A prosthetic eye can help improve the appearance of people who have lost an eye to injury or disease. It's commonly called a "glass eye" or "fake eye."
The prosthetic eye includes:
Recommended Related to Eye Health
Children's Vision and the New Classroom Technology
Today's teachers make full use of computers, interactive whiteboards, digital devices, and even 3D technology to enhance the learning environment. Forty percent of teachers use computers for instruction, and at least one computer is in 97% of all American classrooms. That adds up to a lot of screen time for kids who also watch TV or play on the computer at home. But is it harmful to a child’s vision?
Parents are worried. Nearly a third say they’re concerned that computers and handheld electronics...
Read the Children's Vision and the New Classroom Technology article > >
oval, whitish outer shell finished to duplicate the white color of the other eye
round, central portion painted to look like the iris and pupil of the other eye
Implanting a prosthetic eye (ocular prosthesis) is almost always recommended after an eye is surgically removed due to damage or disease.
Some of the reasons why an eye may be removed are:
infection inside the eye
Types of Surgery
There are two surgical methods for removing a damaged eye. The type of surgery you have will affect the selection of a prosthetic eye. The two methods are:
Evisceration. In this method, the jelly-like inside of the eye is suctioned out. This is done through an incision in the front of the eye. But the procedure preserves tissues in the:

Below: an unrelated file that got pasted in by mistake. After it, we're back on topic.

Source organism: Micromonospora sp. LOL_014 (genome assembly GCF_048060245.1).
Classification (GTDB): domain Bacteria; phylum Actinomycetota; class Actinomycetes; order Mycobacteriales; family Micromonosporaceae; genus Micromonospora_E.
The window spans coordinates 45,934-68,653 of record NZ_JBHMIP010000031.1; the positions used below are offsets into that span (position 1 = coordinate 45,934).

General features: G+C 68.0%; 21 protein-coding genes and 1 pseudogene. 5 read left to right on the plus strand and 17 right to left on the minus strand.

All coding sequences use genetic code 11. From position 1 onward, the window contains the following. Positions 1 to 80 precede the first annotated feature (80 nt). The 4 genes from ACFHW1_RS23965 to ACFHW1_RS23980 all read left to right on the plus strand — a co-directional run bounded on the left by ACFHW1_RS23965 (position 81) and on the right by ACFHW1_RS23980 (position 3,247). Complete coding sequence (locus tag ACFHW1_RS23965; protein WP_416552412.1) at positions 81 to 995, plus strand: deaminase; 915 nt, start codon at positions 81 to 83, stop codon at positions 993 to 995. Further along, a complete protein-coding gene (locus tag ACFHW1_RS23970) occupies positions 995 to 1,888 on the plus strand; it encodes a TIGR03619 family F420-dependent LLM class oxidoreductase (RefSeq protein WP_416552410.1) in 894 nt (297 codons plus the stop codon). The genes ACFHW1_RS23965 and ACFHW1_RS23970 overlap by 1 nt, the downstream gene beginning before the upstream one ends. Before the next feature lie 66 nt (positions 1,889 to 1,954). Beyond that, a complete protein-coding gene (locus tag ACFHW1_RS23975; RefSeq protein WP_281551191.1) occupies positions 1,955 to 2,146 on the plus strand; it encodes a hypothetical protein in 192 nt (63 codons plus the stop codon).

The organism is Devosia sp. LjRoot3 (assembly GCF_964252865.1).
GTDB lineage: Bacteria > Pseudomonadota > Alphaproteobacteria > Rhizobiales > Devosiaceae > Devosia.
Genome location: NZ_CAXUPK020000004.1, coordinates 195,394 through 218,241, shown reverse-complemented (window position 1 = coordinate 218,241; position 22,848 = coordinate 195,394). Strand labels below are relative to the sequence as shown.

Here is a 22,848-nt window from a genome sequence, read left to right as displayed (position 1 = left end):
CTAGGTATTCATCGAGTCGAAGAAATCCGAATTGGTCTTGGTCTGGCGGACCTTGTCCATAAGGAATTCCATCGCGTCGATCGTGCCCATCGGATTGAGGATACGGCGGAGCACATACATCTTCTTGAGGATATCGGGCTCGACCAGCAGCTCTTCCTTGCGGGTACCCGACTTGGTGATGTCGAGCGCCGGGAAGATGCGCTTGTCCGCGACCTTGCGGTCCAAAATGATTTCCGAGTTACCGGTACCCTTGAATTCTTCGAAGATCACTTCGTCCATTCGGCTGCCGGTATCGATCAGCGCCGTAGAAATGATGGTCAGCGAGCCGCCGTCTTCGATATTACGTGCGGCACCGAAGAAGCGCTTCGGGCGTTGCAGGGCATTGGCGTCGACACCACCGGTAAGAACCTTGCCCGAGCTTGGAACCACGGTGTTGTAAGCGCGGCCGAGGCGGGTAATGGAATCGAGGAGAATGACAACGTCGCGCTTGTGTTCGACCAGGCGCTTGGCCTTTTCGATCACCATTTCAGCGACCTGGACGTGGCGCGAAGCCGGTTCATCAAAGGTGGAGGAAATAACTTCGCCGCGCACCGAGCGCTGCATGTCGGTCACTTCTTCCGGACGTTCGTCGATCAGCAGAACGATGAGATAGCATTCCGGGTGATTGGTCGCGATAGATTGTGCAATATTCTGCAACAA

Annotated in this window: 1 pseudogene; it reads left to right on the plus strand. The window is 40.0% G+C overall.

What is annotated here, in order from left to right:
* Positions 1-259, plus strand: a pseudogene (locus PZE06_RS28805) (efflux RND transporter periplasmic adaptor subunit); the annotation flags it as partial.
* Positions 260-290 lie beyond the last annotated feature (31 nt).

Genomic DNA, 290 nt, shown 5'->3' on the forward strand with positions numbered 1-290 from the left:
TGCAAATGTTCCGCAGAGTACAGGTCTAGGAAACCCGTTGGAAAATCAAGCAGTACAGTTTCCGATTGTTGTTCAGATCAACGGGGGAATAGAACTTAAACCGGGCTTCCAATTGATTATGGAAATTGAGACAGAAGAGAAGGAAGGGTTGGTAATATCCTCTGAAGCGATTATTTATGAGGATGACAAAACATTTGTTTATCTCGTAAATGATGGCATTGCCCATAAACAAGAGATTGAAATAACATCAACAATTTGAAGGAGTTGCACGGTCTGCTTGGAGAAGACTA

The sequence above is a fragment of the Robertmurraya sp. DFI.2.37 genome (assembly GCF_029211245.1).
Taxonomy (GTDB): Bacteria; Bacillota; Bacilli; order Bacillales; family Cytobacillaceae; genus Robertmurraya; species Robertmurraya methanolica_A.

eye socket (orbit)
Enucleation. In this method, the entire eye (the globe-like "eyeball") is cut away and removed from the eye socket.
Your doctor will decide which method to use based on:
type of eye condition you have
degree of damage to the eye
Why Is a Prosthetic Eye Used?
A prosthetic eye can improve the appearance of the affected eye socket. For most people it is vastly preferable to wearing an eye patch or bandage.
If the entire eye is removed, an ocular implant and prosthesis prevent the tissues in the eye socket from growing to fill the empty space.
A prosthetic eye cannot restore
vision. After removal of the natural eye and placement of a prosthetic eye, a person will have no vision in that eye.
What Is a Prosthetic Eye Made of?
At one time a "glass eye" was really made of glass. Today, a prosthetic eye is generally made of hard, plastic acrylic. The prosthetic eye is shaped like a shell.
The prosthetic eye fits over an ocular implant. The ocular implant is a separate hard, rounded device that is surgically and permanently embedded deeper in the eye socket.
An ocular implant is often wrapped with living tissue or a synthetic cushioning material before placement.